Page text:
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Department of Neuroscience Research

Department of Neuroscience

David Carr, Ph.D.

Assistant Professor
Director, Neuroscience Graduate Program

Contact Information
carrd@musc.edu
843-792-4993

Education

BS, University of Richmond 1993
Ph.D., University of Pittsburgh 2000

Research Interests

Electrophysiological changes in the PFC following cocaine self-administration:

It has been postulated that the preservative nature of addiction is the result of long-lasting drug-induced changes in the neural circuits responsible for processing the reward value of stimuli and mediating behavioral flexibility in the response to those stimuli if their reward value changes. The prefrontal cortex (PFC) is a key structure involved in processing the changing reward value of stimuli and converging lines of evidence have implicated PFC dysfunction in addiction. For example, during prolonged withdrawal, human cocaine users display decreased resting activity within the PFC, but significantly higher activity during periods of drug craving. These subjects also show deficits in behavioral tasks that have been shown to be sensitive to the integrity of the PFC.

Research in the Carr lab is currently using electrophysiological methods to better understand the long-term changes that occur in the circuitry of the PFC following cocaine use. In conjunction with the MUSC Addiction Research Center, Dr. Carr’s lab is also testing novel pharmaceutical strategies to try to reverse these long-term changes in PFC circuitry.

Role of serotonin in regulating PFC circuitry:

Recent work has demonstrated that the proper functioning of the PFC is critically dependent on an intact serotonin innervation. However, despite its importance, there is little known as to how serotonin influences PFC neural activity. To address this question, Dr. Carr’s laboratory utilizes single cell mRNA profiling techniques along with in vitro patch clamp electrophysiology to study the coordinated expression of serotonin receptors within identified populations of PFC neurons as well how stimulating these receptors changes the properties of the ion channels that are responsible for the input-output properties of PFC cells.

Publications

Carr, D.B., Andrews, G.D., Glen, W.B. & Lavin, A. (2007) Alpha-2 noradrenergic receptors activation enhances neuronal excitability and synaptic integration in prefrontal cortical pyramidal neurons via inactivation of HCN currents. J. Physiol.,584: 437-450.

Carr, D.B. & Surmeier, D.J. (2007) M1 Muscarinic receptors inhibit Kir2 channels and enhance synaptic integration in prefrontal cortex pyramidal neurons. J. Neurophys. 97: 3432-3438.

Day, M., Carr, D. B., Ulrich, S., Ilijic, E, Tkatch, T. & Surmeier, D.J. (2005) Dendritic excitability of mouse frontal cortex pyramidal neurons is shaped by the interaction between HCN, Kir2, and Kleak channels. J. Neurosci., 25: 8776-8787.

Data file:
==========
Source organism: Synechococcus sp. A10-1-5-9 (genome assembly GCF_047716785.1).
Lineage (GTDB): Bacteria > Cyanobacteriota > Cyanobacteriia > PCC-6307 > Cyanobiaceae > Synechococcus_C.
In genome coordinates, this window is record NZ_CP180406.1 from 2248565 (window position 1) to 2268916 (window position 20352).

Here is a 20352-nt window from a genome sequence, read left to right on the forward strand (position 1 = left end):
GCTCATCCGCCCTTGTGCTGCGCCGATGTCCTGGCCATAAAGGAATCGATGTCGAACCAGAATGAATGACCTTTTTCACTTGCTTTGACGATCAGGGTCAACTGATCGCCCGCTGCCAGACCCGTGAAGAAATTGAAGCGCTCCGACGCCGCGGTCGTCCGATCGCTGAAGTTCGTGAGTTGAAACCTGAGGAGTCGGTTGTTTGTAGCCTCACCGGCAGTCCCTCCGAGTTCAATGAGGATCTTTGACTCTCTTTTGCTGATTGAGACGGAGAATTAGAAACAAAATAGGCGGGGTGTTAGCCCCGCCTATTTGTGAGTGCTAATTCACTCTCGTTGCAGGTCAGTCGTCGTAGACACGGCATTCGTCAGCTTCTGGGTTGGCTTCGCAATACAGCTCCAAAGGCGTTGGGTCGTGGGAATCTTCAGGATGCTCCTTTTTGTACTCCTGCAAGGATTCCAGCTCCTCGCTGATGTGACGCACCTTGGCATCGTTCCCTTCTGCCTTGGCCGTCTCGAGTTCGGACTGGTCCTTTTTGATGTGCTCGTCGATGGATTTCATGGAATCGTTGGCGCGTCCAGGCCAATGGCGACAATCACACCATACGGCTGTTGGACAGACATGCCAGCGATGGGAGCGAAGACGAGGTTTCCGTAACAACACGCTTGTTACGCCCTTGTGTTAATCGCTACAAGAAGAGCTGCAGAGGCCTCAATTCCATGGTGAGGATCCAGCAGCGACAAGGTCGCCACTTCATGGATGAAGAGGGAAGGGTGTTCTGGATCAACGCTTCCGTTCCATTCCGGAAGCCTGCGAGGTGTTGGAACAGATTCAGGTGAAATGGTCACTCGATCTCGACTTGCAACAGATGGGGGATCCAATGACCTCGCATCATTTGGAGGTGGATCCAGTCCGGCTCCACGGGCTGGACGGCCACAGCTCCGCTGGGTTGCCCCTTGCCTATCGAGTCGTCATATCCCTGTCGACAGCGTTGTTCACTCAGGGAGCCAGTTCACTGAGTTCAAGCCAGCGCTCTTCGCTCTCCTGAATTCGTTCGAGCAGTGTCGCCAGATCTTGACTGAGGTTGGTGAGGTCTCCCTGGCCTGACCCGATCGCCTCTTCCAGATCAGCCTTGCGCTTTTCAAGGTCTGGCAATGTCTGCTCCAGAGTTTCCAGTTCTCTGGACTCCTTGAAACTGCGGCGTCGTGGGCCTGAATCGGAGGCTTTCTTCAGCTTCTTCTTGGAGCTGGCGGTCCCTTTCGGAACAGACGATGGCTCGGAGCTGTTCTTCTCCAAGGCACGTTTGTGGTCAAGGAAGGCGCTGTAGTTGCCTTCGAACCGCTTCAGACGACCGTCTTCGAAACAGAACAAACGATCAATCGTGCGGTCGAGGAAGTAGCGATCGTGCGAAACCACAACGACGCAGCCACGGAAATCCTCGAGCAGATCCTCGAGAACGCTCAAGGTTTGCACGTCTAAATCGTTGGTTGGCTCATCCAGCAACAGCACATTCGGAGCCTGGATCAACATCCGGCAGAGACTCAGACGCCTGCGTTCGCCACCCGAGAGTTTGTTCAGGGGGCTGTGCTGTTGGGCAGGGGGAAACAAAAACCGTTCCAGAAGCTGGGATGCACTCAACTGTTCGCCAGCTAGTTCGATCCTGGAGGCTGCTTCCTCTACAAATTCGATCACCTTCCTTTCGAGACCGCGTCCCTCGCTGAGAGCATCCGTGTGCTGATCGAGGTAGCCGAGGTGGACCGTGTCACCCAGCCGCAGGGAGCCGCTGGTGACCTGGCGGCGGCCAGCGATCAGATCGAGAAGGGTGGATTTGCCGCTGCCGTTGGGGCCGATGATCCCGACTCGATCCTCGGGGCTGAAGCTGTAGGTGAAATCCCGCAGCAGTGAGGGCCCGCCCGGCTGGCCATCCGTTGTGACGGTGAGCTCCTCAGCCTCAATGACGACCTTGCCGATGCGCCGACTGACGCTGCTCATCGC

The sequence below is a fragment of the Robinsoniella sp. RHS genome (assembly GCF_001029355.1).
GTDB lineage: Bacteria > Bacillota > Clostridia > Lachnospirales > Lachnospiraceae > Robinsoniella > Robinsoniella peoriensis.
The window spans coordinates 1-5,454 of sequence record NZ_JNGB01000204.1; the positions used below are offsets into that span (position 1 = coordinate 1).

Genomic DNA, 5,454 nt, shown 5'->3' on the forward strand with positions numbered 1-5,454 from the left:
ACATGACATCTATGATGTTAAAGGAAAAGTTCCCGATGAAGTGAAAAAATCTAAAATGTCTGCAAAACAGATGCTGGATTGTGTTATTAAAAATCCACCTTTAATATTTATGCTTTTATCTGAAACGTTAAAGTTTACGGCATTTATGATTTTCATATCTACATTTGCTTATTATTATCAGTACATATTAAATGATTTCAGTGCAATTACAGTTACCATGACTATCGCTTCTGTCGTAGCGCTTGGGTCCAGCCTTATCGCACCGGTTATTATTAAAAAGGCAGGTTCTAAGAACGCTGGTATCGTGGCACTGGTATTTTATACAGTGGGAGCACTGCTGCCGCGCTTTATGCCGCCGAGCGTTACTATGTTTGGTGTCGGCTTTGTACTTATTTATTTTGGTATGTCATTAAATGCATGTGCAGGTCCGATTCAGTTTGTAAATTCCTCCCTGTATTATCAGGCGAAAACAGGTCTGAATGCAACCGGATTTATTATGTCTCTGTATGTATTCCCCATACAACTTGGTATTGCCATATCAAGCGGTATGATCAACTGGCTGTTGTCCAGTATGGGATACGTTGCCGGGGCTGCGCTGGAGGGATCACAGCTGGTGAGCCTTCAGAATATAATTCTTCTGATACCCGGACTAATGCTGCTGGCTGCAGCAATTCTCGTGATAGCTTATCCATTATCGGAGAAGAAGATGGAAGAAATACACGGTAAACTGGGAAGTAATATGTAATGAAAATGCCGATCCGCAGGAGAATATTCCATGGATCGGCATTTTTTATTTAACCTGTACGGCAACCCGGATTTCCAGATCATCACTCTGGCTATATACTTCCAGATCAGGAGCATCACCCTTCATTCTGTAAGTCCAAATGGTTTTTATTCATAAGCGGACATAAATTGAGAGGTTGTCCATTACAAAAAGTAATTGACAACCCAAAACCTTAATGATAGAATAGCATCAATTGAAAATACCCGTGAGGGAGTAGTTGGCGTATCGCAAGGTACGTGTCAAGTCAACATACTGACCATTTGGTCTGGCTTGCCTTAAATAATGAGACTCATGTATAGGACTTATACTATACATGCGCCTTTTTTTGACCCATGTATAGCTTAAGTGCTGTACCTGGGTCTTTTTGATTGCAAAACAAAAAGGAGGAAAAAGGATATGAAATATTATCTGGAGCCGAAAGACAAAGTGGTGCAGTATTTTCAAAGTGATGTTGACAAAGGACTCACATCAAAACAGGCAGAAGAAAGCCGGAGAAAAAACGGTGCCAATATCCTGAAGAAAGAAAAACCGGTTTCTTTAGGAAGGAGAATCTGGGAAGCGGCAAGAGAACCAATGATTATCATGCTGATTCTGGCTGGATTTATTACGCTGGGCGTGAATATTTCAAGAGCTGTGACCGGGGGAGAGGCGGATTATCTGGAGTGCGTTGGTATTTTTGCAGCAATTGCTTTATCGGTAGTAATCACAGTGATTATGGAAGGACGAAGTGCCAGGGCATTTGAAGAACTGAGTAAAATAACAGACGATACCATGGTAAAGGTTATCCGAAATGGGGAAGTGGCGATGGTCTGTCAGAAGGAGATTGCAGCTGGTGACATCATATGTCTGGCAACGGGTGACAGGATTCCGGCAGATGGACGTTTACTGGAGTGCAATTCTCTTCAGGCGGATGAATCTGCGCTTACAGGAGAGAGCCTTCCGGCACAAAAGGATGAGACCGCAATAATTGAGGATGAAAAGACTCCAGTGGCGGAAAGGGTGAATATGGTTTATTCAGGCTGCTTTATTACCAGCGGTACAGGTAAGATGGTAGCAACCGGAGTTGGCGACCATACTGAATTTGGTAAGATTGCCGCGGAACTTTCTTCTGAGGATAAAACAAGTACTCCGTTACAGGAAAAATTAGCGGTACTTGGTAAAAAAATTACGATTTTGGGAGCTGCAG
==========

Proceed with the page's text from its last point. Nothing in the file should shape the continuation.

Carr, D.B., Day, M., Cantrell, A.R., Held, J., Scheuer, T, Catterall, W.A. & Surmeier, D.J. (2003) Transmitter modulation of slow, activity-dependent alterations in sodium channel availability endows neurons with a novel form of cellular plasticity. Neuron, 39: 793-806.

Carr, D.B., Cooper, D.C., Ulrich, S.L., Spruston, N. & Surmeier, D.J. (2002) Serotonin receptor activation inhibits sodium current and dendritic excitability in prefrontal cortex via a protein kinase C-dependent mechanism. J. Neurosci., 22: 6846-6855.

Carr, D.B., Cooper, D.C., Ulrich, S.L., Spruston, N. & Surmeier, D.J. (2002) Serotonin receptor activation inhibits sodium current and dendritic excitability in prefrontal cortex via a protein kinase C-dependent mechanism. J. Neurosci., 22: 6846-6855.

Carr, D.B. & Sesack, S.R. (2000) Projections from the rat prefrontal cortex to the ventral tegmental area: target specificity in the synaptic associations with mesoaccumbens and mesocortical neurons. J. Neurosci., 20:3864-3873.

Carr, D.B. & Sesack, S.R. (2000) GABA-containing neurons in the rat ventral tegmental area project to the prefrontal cortex. Synapse, 38:114-123.

Carr, D.B. & Sesack, S.R. (2000) Dopamine terminals synapse on callosal projection neurons in the rat prefrontal cortex. J. Comp Neurol., 425: 275-283.

Carr, D.B., O’Donnell, P., Card, J.P. & Sesack, S.R. (1999) Dopamine terminals in the rat prefrontal cortex synapse on pyramidal cells that project to the nucleus accumbens. J. Neurosci., 19:11049-11060.

Carr, D.B. & Sesack, S.R. (1999) Terminals from the rat prefrontal cortex synapse on mesoaccumbens VTA neurons that contain either TH or GABA. Ann. NY. Acad. Sci. 877: 676 678.

Carr, D.B. & Sesack, S.R. (1998) Callosal terminals in the rat prefrontal cortex: synaptic targets and association with GABA-immunoreactive structures. Synapse. 29:193-205.

Wellman, J.C., Carr, D.B., Graham, A., Jones, H., Humm J.L., Ruscio M., Billack, B., & Kinsley, C.H. (1997) Preoptic area infusions of morphine disrupt -- and naloxone restores – parental-like behavior in juvenile rats. Brain Res. Bull., 44:183-191.

Carr, D.B. & Sesack, S.R. (1996) Hippocampal afferents to the rat prefrontal cortex: synaptic targets and relation to dopamine terminals. J.Comp. Neurol., 369:1-15.

Kinsley, C.H., Wellman, J.C., Carr, D.B., & Graham, A. (1993). Opiate regulation of parental behavior in juvenile rats. Pharmacol. Biochem. Behav., 44: 763-768.

Reviews and book chapters

Sesack S.R., Carr D.B., Omelchenko N., Pinto A. (2003) Anatomical substrates for glutamate-dopamine interactions: evidence for specificity of connections and extrasynaptic actions. In: Glutamate and Disorders of Cognition and Motivation, Vol. 1003, B. Moghaddam, M.E. Wolf, eds. New York Academy of Sciences, New York, 36-52.

Sesack, S.R. & Carr, D.B. (2002) Selective prefrontal cortex inputs to dopamine cells: implications for schizophrenia. Physiology and Behavior,77: 513-517.